Another crab pie, this derived from Jane Grigson. English Food includes a recipe for what she calls ‘shellfish puffs’ made with choux pastry, something that most cooks will not venture. Her shellfish filling is too good to ignore, however, and you can buy perfectly good frozen puff pastry shells to fill, or ladle the sauced seafood into ramekins for topping with breadcrumbs. Mrs. Grigson considered her shells a starter, but they are extremely rich and also require a lot of last minute work before the main course, so for both reasons we have converted it to one. An old fashioned assembly but none the worse for that. Four pies.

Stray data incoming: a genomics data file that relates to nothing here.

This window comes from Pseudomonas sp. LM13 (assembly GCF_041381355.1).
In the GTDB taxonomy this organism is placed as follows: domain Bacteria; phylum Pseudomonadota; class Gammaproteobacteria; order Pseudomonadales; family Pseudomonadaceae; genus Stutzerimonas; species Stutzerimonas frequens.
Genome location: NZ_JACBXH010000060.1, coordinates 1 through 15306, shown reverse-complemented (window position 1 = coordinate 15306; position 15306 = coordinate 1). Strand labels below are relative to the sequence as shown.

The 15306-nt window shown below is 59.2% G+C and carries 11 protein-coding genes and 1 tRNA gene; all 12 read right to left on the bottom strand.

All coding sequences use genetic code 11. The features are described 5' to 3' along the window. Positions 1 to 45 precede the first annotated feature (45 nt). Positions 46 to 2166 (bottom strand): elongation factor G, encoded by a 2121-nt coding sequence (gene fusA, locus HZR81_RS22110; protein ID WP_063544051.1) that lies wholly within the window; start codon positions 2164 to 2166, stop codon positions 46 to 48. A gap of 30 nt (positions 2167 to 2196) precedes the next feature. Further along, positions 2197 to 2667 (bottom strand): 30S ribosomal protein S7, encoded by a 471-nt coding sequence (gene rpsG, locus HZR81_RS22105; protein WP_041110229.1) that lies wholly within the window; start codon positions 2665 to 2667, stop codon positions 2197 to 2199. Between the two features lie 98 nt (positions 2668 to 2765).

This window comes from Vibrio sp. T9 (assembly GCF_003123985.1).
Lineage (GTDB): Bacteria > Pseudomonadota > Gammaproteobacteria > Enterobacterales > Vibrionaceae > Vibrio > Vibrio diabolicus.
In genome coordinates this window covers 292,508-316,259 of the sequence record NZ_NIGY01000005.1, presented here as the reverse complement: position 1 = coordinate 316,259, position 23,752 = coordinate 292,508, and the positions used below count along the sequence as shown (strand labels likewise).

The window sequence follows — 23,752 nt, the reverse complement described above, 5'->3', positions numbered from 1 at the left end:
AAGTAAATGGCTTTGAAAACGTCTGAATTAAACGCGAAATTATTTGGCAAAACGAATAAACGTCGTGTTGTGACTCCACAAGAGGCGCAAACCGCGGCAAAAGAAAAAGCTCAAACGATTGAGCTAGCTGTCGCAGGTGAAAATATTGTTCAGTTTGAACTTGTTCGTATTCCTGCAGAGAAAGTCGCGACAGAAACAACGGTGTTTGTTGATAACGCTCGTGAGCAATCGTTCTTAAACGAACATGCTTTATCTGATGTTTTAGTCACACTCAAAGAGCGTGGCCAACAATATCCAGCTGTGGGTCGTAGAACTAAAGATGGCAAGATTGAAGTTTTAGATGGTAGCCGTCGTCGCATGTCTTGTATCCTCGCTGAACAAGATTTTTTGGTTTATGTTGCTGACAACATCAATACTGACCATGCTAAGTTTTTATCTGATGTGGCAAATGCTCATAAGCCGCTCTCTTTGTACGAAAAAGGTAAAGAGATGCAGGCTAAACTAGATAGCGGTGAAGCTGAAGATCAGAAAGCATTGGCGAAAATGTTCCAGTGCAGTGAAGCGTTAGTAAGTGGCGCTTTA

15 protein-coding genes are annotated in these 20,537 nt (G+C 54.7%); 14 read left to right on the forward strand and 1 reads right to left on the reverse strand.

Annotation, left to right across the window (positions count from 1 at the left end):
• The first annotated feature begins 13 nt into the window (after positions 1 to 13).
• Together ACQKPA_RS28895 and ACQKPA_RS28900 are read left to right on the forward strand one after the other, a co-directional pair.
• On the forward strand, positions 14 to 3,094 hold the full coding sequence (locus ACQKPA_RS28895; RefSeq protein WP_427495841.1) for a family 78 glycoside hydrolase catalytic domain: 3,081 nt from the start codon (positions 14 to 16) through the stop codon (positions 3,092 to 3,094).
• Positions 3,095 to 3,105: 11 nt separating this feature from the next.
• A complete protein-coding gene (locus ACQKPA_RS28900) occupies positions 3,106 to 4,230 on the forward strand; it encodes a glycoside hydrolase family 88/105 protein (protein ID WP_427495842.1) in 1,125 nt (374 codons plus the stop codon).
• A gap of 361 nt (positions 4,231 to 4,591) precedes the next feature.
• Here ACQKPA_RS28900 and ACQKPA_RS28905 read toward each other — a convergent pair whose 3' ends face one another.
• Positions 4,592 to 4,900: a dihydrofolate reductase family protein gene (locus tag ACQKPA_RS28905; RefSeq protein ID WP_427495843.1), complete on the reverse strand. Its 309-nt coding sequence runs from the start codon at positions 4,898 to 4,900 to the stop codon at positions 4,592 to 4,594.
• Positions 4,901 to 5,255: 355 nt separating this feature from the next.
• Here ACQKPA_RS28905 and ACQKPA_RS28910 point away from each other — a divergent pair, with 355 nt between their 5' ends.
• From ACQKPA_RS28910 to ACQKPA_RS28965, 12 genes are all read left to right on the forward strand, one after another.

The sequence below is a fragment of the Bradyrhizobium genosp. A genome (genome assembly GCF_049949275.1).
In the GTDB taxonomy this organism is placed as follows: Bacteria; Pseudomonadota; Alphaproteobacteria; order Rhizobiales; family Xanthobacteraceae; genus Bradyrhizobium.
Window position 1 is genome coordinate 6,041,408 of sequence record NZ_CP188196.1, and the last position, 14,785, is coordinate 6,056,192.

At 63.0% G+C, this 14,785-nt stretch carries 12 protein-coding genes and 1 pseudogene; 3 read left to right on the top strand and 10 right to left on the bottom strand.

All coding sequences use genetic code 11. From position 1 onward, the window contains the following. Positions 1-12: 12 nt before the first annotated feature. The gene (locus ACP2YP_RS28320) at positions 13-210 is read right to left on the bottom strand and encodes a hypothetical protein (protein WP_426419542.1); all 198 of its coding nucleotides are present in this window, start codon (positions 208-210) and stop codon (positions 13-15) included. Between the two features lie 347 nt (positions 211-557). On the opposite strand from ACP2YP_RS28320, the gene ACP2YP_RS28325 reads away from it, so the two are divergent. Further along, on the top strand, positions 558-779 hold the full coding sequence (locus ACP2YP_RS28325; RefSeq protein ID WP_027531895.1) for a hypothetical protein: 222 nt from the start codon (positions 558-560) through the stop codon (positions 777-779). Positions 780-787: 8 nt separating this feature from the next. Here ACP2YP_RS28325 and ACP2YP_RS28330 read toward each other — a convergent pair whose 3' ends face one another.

-6 puff pastry shells baked according to the package instructions
-2 Tablespoons unsalted butter
-a minced shallot
-about 1 cup roughly chopped mushrooms
-thin basic white sauce (see the notes)
-scant ¼ teaspoon cayenne
-2 heaped Tablespoons shredded sharp Cheddar
-2 egg beaten egg yolks
-2 Tablespoons heavy cream
-3 more Tablespoons unsalted butter at room temperature
-a generous lb of cooked shrimp, lobster, crabmeat, crawfish tails or any combination of them
-salt and pepper
- Cook the shallot and mushrooms in the first tranche of butter. Do what you like; either sear them over high heat or gently sweat them depending on the flavor and texture you prefer.
- Heat the white sauce, cayenne, cheese, yolks and cream over a low flame until the mixture “is very thick (don’t boil it)” or the yolks will curdle.
- Whisk the second tranche of butter into the sauce and add the mushroom mixture to it.